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Apple is An Ecosystem Company

Jun 3 2014, 2:16pm CDT | by , in News | Apple

Apple is An Ecosystem Company

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Apple is An Ecosystem Company

There seems to be an ongoing debate among pundits on whether Apple is a hardware or a software company.

Apple critics like to portray it as a hardware company and how its competitive advantage is built on shaky ground, as there will always be a new gadget that a competitor develops which could be more desirable than what Apple’s currently got.

As the years have rolled on however, it’s clear that Apple’s competitive advantage isn’t built on its hardware or its software.  Apple’s greatest competitive advantage is its ecosystem.

In yesterday’s Wall Street Journal’s Heard on the Street column, Dan Gallagher says:

…for all the focus on software in Monday’s opening keynote, Apple remains a hardware firm, using software and content to push sales of high-end devices at high margins. And with new designs like a large-screen iPhone and maybe a smartwatch expected in coming months, the question is how to maintain those margins.

This is standard fodder for folks who are bearish about Apple.  They point out – correctly – that Apple pins 60% of its revenues and likely a far higher percentage of profits on its iPhone.  When iPhone sales slow down, as they did a year or so ago, Apple’s stock weakened.  When iPhone sales surprised to the upside, as they did in the recent April earnings report, Apple’s stock jumped.

The bears say that high margin hardware sales don’t last forever.  Indeed, virtually every single successful hardware company has eventually dropped the ball with a dud new product and they get lapped by their competitors and left in the dust.

How will Apple avoid this fate, they ask.

While it’s certainly true that Apple needs to continue to build exceptional products, the bearish argument overlooks Apple’s primary source of competitive advantage these days: its ecosystem.

Apple has been able to maintain consistent profitability in an industry where almost everyone else is unprofitable.  I think it’s more to do with the Apple ecosystem than anything else.

As time goes on, Apple continues to give more and more benefits to its users who choose to buy Apple accessories with their core iPhone (and, yes, your Mac has now become an accessory to your iPhone).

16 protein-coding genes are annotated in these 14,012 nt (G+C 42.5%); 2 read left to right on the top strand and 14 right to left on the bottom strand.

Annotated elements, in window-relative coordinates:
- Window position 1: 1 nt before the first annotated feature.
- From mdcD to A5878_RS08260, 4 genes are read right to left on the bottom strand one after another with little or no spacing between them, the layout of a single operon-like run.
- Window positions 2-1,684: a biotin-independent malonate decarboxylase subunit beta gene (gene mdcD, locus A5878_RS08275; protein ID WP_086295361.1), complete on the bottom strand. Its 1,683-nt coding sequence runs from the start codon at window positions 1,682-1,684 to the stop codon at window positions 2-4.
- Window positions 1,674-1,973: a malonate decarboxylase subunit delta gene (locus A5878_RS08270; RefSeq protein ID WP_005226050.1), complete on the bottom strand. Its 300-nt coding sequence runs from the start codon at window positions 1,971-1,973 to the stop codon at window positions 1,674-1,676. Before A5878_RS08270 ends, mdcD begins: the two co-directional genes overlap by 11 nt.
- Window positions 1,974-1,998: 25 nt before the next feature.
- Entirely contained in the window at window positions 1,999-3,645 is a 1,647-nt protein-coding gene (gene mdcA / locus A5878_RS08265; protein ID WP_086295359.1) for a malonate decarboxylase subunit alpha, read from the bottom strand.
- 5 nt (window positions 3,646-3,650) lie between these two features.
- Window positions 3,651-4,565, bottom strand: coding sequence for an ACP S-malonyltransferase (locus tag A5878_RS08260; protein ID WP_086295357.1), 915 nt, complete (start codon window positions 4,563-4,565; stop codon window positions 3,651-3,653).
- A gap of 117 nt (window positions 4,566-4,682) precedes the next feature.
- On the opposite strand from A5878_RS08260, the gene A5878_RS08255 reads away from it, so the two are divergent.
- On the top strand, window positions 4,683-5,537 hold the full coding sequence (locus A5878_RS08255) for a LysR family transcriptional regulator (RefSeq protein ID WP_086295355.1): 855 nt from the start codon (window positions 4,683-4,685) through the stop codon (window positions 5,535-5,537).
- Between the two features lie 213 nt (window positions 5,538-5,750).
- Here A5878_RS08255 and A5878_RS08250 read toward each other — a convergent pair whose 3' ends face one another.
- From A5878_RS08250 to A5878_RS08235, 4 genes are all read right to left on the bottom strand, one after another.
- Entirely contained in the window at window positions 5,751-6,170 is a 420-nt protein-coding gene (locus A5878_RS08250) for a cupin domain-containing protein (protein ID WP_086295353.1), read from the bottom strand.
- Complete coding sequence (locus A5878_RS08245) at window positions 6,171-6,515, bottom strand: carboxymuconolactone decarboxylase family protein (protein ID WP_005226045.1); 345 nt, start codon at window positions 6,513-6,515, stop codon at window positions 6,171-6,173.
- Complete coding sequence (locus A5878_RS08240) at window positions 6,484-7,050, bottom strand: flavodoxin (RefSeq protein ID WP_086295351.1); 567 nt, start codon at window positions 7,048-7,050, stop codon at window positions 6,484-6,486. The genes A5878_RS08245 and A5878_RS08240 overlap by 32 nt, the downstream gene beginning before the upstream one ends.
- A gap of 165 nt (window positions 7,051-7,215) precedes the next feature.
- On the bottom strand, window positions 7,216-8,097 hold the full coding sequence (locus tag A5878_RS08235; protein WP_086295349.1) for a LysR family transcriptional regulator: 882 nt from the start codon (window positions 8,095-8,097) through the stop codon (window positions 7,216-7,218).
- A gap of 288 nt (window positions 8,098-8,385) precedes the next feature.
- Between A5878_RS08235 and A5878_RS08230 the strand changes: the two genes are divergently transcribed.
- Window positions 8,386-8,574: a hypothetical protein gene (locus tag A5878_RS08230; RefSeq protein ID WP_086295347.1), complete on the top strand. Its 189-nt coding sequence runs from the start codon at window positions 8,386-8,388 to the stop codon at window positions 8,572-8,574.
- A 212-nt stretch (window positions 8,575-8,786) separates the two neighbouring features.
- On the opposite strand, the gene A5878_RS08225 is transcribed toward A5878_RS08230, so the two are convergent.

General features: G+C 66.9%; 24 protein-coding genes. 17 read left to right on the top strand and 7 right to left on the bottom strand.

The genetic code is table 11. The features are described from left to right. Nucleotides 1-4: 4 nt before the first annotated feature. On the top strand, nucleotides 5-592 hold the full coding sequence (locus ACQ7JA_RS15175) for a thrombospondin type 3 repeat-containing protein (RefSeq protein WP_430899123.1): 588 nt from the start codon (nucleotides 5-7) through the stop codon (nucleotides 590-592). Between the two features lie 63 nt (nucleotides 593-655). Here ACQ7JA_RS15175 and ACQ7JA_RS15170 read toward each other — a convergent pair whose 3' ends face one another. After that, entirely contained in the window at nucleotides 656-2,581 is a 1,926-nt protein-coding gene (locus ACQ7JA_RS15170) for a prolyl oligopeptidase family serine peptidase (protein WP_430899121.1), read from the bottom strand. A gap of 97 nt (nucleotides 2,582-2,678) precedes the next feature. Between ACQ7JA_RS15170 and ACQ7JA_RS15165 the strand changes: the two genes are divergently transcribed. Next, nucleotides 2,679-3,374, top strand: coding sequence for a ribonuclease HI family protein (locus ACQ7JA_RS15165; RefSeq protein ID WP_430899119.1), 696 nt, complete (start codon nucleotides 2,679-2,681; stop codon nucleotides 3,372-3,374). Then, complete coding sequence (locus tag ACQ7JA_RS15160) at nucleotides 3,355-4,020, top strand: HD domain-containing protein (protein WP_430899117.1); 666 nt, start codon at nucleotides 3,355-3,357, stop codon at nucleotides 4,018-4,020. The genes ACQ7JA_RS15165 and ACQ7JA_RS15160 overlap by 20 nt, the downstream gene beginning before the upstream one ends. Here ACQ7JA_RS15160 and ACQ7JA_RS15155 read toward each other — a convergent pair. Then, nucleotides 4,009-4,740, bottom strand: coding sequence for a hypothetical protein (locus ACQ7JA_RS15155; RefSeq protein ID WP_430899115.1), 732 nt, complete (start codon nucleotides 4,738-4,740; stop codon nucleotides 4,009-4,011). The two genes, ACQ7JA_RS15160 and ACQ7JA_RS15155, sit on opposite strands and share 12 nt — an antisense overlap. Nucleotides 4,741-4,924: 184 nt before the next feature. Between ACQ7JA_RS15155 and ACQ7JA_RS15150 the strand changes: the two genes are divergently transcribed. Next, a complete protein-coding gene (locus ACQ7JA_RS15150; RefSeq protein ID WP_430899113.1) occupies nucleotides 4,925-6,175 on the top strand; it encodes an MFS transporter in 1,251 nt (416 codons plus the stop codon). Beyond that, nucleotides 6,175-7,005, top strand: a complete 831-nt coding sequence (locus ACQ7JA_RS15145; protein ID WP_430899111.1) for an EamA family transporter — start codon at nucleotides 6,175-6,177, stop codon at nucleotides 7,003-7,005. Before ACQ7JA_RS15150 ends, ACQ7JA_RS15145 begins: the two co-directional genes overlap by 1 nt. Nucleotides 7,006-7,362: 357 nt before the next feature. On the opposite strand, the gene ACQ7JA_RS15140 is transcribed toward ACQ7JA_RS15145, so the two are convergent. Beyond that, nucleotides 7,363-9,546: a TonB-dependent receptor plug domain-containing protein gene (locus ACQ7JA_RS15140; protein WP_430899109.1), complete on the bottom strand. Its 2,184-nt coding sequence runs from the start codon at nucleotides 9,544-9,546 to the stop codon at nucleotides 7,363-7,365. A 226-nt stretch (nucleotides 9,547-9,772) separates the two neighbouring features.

During yesterday’s Worldwide Developer Conference keynote, almost every new feature announcement discussed increasing value to users who used multiple Apple products:

- Family sharing makes it easier to share iTunes content among 6 family members sharing the same credit card across devices

- iCloud Drive allows for every photo to be shared across all your Apple devices

- When you edit one photo on an Apple device, it updates across all devices

- You can accept a call on your iPhone when working on your Mac

- You can start an email or text on your iPad or iPhone and then finish it on your Mac

- iMessage has increased its functionality to keep everyone on its platform instead of straying to another

The features go on and on.

While the critics might call it a walled garden approach, Apple looks at it as adding so much massive value to its users that there’s no reason to use any other products.

So when the Journal asks how will Apple be able to maintain its margins, it’s not through the next big hardware toy – whether that’s a smartwatch or a new iPhone – but through how much new value is Apple bringing to its ecosystem.

This change in perspective completely reframes how you look at the sustainability of Apple’s competitive advantage.

Yesterday’s keynote delivered a lot of value to the Apple faithful.  It’s not clear to me how pairing an Acer Android tablet with an HTC Android phone will enhance my life, but I can see how having an iPad and iPhone makes things easier for me.

Apple’s lead in the post-PC era is much stronger than most critics assume.


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